There aren’t too many Swedish startups you can say this about, but Bambuser changed and was changed by the Arab Spring. At launch, the mobile-to-live-video concept was pitched as a way to share your kid’s soccer game with the grandparents in real time, but as more and more activists and citizen journalists started using Bambuser to record the world around them, the Stockholm-based company became a crowdsourced media platform for newsworthy events.
Late last week the AP announces it has bought a stake in Bambuser, the Stockholm-based mobile streaming video service. The numbers involved with the deal were not announced, but AP’s director of global video news, Sandy MacIntyre, will join Bambuser’s board as a non-executive director.
This isn’t the first time the two companies have hooked up, last fall Bambuser cemented its relationship with the AP by giving users the option to make their videos freely available for the AP to use in broadcasts and their online news articles.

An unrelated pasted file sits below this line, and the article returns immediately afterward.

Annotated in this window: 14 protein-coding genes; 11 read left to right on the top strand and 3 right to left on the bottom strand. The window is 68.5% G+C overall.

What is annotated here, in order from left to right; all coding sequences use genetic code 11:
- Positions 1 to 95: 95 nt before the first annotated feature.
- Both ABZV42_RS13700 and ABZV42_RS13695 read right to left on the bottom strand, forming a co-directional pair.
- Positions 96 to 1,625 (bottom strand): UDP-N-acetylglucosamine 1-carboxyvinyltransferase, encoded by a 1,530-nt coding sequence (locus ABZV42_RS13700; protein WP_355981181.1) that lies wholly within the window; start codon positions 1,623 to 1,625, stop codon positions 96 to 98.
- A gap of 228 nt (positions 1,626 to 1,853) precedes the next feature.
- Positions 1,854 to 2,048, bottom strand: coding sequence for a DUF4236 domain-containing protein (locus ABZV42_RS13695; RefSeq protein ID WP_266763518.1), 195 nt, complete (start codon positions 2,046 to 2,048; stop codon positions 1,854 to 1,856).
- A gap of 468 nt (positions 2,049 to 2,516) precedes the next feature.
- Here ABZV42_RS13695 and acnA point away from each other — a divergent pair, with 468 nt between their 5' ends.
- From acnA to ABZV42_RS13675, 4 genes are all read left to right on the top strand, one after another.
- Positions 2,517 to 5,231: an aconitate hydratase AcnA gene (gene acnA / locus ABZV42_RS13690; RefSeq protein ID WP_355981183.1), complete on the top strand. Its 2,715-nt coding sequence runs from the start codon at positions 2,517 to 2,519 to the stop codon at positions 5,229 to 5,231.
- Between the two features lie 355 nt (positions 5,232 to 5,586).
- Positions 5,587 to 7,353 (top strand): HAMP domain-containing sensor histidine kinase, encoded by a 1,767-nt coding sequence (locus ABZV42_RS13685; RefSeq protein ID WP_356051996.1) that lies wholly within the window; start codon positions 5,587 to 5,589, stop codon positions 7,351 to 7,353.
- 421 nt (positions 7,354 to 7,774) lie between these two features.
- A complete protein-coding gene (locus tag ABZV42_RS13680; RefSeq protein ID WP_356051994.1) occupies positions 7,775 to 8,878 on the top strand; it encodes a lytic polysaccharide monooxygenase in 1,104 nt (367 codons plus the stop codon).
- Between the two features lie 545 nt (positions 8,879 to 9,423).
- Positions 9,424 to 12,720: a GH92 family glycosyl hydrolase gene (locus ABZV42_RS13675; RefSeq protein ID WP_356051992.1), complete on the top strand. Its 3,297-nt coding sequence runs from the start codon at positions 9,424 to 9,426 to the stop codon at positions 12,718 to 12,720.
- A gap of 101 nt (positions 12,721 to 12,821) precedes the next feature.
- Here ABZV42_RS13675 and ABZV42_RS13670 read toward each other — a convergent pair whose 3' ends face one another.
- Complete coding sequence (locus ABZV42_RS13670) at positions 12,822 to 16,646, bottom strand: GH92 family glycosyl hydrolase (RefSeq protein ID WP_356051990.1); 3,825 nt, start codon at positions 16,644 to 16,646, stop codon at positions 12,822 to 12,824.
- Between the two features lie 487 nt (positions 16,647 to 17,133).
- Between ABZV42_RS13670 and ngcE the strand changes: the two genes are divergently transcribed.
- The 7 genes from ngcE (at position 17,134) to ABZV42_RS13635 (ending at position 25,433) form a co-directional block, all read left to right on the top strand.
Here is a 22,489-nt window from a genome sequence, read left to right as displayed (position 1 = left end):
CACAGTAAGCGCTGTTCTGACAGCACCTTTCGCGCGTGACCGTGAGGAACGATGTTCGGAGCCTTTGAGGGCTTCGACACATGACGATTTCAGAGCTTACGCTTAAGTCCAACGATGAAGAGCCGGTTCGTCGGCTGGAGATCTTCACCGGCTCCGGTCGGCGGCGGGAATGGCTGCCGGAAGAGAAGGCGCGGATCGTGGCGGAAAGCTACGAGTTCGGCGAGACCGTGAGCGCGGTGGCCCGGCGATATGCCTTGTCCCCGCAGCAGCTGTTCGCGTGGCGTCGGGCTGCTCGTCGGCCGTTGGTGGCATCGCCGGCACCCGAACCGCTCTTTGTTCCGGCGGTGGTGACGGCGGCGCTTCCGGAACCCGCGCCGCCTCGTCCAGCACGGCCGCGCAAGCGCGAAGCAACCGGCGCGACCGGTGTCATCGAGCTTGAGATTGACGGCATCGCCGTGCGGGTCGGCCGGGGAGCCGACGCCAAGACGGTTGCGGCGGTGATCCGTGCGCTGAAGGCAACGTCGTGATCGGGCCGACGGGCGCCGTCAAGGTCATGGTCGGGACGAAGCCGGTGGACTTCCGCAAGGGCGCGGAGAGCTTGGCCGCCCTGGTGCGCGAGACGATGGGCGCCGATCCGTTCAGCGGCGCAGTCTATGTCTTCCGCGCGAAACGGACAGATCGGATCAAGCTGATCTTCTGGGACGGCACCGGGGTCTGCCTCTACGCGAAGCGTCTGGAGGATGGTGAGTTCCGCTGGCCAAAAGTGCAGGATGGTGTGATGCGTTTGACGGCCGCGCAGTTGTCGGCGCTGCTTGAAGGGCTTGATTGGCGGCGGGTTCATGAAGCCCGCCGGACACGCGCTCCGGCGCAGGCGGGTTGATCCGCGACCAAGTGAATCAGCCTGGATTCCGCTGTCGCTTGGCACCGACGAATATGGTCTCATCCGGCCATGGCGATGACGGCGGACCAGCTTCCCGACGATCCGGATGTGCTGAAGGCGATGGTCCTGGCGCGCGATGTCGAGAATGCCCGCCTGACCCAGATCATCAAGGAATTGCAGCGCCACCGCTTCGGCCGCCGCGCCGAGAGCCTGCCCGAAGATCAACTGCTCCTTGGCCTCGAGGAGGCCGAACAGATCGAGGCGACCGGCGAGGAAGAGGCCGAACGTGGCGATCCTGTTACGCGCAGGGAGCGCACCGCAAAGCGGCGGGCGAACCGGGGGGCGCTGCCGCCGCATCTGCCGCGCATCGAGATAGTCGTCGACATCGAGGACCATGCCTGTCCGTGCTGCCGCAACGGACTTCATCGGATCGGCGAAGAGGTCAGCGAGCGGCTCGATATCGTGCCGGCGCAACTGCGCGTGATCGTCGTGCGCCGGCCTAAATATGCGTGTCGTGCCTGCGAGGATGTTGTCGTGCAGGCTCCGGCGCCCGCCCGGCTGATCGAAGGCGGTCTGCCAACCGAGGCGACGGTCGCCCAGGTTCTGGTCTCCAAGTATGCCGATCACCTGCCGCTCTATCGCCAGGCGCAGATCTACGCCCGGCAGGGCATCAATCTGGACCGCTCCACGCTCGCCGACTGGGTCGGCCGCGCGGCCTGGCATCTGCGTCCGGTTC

“The evidence that UGC (user generated content) is set to grow in importance and volume is plain to see. Nearly a fifth of the world’s population has a smartphone and that is a phenomenal eyewitness resource that Bambuser makes technologically possible. It means that anyone can be one button click away from generating live news that will change the way the world receives the ‘first word’ of a story” Sandy MacIntyre
Correctly sourcing user generated content is one of the biggest challenges facing newsrooms at the moment. For better or worse, the news cycle keeps spinning faster, and having access to on-the-scene video is going to make or break news organizations.